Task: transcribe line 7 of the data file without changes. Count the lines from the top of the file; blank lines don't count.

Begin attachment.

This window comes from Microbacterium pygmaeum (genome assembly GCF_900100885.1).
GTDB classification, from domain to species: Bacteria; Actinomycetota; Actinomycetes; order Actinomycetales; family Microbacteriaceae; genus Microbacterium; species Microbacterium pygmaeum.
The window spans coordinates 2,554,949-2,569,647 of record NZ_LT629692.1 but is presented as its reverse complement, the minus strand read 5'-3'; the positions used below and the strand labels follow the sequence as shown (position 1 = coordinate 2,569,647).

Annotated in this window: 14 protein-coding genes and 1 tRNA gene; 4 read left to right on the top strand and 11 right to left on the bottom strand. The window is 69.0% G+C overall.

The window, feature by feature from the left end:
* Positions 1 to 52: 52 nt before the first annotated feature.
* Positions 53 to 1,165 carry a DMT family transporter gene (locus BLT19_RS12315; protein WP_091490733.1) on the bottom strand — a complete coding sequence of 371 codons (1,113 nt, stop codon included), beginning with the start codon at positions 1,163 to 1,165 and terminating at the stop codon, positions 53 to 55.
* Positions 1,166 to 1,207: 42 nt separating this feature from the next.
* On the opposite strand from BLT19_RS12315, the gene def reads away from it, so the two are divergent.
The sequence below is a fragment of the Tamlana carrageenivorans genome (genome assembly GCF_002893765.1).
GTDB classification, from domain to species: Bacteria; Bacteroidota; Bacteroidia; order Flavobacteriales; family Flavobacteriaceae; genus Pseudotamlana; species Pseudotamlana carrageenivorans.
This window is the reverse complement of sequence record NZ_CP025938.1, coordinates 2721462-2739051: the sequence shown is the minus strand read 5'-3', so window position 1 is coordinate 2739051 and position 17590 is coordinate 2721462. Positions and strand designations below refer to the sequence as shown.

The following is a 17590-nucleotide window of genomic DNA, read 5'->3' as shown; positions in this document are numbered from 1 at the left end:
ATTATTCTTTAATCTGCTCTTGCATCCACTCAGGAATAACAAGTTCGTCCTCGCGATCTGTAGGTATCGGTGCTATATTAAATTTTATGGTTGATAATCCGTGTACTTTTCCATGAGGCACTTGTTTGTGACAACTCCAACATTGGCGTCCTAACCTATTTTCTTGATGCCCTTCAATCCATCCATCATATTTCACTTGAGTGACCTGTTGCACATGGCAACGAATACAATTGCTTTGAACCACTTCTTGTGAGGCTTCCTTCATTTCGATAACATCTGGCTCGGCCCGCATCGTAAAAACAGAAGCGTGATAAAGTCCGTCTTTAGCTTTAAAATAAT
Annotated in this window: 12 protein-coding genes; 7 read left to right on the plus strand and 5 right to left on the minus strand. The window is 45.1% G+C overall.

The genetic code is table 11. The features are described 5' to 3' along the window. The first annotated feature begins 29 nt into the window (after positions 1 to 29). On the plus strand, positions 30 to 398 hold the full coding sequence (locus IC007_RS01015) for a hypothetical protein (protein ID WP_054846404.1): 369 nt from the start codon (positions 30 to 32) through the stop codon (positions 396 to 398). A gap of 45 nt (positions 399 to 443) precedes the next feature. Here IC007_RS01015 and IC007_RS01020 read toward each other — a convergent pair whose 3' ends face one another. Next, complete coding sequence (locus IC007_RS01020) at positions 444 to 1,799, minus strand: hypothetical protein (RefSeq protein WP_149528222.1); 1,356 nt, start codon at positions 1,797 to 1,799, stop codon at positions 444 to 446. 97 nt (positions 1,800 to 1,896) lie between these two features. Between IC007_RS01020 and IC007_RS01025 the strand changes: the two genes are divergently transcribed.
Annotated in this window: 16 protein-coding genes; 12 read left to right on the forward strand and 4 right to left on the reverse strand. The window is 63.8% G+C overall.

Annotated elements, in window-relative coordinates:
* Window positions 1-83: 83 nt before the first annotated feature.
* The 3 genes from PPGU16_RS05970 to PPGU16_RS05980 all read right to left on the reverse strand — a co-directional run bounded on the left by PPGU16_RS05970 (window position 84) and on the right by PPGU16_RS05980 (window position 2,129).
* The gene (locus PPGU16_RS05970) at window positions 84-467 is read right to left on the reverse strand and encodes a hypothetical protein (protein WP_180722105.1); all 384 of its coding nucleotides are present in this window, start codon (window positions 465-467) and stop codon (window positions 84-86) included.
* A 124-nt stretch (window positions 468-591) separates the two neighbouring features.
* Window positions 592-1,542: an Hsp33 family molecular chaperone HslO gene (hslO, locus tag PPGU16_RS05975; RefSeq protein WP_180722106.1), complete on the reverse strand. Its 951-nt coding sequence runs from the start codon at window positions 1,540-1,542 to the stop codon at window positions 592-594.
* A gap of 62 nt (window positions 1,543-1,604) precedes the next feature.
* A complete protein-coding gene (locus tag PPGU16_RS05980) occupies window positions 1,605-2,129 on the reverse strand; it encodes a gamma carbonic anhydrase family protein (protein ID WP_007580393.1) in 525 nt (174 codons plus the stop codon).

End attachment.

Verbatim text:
* Positions 53 to 1,165 carry a DMT family transporter gene (locus BLT19_RS12315; protein WP_091490733.1) on the bottom strand — a complete coding sequence of 371 codons (1,113 nt, stop codon included), beginning with the start codon at positions 1,163 to 1,165 and terminating at the stop codon, positions 53 to 55.